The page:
An illustration with information about when to call 911 for someone having an epilepsy seizure

Illustration by JR Bee for Verywell Health

According to the Epilepsy Foundation, you should call 911 when:

  • Someone without a history of seizures has one
  • A seizure lasts five minutes or longer
  • Seizures occur one after another without the person becoming conscious in between
  • Seizures occur closer together that is typical for that person
  • The person has trouble breathing or is choking
  • The person asks for medical attention

It's also important to seek emergent help if the seizure occurs in water or if an injury occurs due to the seizure.

Use your judgment. Even if none of the above criteria are met, if something seems out of the ordinary for someone, call 911.

After the Seizure

When the person wakes up after the seizure, they may be disoriented and not know what happened. Doctors call this the postictal state. Reassure the person that everything is OK and calmly let them know what happened. It's important to make sure that any injuries are taken care of.

If you have called for emergency help, the paramedics (and emergency physician) may ask you what the person was doing just prior to having the seizure. In some cases this information can be helpful in determining seizure triggers.

Let the emergency staff know about any other conditions the person has that may contribute to seizures. For example, some people with diabetes and epilepsy may have low blood sugar before a seizure starts.


If you're around someone with epilepsy, you may want to look into epilepsy first aid training. The Centers for Disease Control (CDC) offers programs for several types of professional people who are likely to encounter seizures, such as school staff, law enforcement, childcare workers, and those who take care of older adults.

If someone in your family has epilepsy, you might want to consider having seizure drills, so everyone can practice responding to them the right way. Also, check with your local Red Cross or other organization that offers first aid training to see if they have special seizure training classes.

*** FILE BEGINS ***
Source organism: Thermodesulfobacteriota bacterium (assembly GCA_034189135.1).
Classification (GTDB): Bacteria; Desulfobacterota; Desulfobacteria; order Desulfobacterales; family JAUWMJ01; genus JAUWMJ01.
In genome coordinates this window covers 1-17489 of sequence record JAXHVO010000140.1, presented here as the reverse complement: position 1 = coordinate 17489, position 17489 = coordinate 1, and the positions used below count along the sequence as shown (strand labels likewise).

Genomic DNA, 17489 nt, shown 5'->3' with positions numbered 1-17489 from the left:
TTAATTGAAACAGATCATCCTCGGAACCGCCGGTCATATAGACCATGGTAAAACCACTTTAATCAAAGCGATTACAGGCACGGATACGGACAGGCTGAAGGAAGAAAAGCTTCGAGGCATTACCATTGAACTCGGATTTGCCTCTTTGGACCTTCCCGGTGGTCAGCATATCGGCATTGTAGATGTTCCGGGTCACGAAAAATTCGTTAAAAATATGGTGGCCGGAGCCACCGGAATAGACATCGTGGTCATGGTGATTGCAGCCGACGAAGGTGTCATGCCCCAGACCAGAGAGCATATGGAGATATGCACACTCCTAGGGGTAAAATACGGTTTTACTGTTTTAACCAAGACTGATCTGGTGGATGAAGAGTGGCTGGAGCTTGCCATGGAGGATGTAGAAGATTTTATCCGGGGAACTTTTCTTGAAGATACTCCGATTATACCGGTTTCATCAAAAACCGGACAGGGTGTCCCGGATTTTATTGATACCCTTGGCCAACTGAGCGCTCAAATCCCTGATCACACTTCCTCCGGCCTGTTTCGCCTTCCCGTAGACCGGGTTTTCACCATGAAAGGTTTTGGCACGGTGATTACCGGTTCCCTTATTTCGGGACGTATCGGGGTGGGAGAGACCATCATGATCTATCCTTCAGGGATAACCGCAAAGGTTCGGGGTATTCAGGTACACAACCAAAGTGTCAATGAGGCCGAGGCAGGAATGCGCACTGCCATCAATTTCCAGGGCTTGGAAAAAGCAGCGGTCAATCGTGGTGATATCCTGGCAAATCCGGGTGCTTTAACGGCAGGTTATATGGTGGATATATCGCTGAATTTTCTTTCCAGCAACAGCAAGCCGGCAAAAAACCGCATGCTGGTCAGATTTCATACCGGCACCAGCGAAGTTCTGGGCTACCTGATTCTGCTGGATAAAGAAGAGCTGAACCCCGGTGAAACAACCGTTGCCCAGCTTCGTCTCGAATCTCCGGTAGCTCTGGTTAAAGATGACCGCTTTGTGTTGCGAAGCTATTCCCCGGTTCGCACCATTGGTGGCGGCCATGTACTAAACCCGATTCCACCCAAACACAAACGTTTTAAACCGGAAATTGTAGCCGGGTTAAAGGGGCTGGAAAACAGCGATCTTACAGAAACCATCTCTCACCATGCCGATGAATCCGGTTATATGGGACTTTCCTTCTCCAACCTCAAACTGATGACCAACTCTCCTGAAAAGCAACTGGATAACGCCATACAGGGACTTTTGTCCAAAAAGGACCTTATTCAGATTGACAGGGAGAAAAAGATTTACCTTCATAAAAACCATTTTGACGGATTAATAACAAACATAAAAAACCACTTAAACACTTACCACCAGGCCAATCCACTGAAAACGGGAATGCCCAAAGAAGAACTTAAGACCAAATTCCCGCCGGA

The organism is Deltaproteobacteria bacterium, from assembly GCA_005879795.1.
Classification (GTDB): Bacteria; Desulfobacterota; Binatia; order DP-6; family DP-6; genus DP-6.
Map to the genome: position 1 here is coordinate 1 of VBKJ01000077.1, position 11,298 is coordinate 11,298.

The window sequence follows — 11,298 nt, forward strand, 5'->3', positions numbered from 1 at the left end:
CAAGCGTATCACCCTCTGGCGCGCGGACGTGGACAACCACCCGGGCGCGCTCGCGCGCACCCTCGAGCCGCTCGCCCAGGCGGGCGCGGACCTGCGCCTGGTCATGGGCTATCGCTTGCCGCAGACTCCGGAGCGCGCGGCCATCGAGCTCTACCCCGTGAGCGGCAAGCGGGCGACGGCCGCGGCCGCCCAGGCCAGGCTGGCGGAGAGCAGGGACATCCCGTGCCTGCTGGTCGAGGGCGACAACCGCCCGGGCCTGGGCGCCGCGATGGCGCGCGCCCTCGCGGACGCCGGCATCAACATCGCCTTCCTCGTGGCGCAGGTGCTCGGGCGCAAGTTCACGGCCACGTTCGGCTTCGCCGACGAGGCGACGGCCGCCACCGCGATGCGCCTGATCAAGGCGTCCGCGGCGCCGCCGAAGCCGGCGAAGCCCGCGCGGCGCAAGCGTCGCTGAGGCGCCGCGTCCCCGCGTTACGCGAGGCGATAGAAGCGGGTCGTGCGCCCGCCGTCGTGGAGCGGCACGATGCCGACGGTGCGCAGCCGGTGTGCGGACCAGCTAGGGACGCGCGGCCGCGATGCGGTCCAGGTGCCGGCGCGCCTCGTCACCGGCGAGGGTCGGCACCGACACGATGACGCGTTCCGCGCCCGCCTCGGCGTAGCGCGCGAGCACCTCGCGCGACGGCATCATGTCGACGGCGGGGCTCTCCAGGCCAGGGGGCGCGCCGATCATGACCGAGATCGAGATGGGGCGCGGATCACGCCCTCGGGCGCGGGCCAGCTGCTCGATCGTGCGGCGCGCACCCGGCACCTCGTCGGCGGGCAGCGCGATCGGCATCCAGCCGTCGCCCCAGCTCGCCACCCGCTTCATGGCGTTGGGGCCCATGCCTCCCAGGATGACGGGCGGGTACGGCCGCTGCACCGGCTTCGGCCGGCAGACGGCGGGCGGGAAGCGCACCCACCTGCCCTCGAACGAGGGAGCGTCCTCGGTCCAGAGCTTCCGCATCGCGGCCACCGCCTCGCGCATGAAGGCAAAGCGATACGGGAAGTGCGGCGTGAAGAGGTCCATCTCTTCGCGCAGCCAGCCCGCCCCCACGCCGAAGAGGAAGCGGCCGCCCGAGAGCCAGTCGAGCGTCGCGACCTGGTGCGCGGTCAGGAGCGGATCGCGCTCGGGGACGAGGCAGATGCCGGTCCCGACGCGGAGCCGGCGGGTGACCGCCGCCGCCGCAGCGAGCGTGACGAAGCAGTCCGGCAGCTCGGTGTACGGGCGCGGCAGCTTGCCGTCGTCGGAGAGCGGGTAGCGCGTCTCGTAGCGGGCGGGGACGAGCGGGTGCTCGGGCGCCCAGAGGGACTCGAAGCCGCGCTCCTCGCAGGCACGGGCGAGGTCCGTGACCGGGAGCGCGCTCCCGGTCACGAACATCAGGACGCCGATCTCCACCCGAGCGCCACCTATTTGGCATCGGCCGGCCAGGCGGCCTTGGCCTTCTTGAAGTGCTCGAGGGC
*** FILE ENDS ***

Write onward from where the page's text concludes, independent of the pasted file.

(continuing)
The Red Cross offers a first aid app that may be helpful during a seizure or other medical crises.

A Word From Verywell

The first time you witness a seizure, it can be pretty upsetting. It's normal to have a variety of emotions about it. Take the time to talk to someone about your experience. If you're having trouble adapting to an epilepsy diagnosis in someone you care about, it's OK to ask for help. You may want to consider a mental health therapist or family counselor to help get you, and possibly other loved ones, get through it.

7 Sources
Verywell Health uses only high-quality sources, including peer-reviewed studies, to support the facts within our articles. Read our editorial process to learn more about how we fact-check and keep our content accurate, reliable, and trustworthy.
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  2.  Zack MM, Kobau R. National and state estimates of the numbers of adults and children with active epilepsy — United States, 2015. MMWR Morb Mortal Wkly Rep 2017;66:821–825. doi:10.15585/mmwr.mm6631a1

  3. Brodie MJ, Zuberi SM, Scheffer IE, Fisher RS. The ILAE classification of seizure types and the epilepsies: what do people with epilepsy and their caregivers need to know? Epileptic Disorders.

  4. Centers for Disease Control and Prevention. Seizure first aid.

  5. Epilepsy Foundation. First aid for seizures -- stay, safe, side.

  6. Josephson CB, Engbers JD, Sajobi TT, et al. An investigation into the psychosocial effects of the postictal state. Neurology. 2016;86(8):723-30. doi:10.1212/WNL.0000000000002398

  7. Brennan M, Whitehouse F. Case study: seizures and hypoglycemiaClinical Diabetes. 2012;30(1):23-24. doi:10.2337/diaclin.30.1.23

Additional Reading

By Reza Shouri, MD
Reza Shouri, MD, is an epilepsy physician and researcher published in the Journal of Neurology. Dr. Shouri has always been fascinated with the structure and function of the human brain.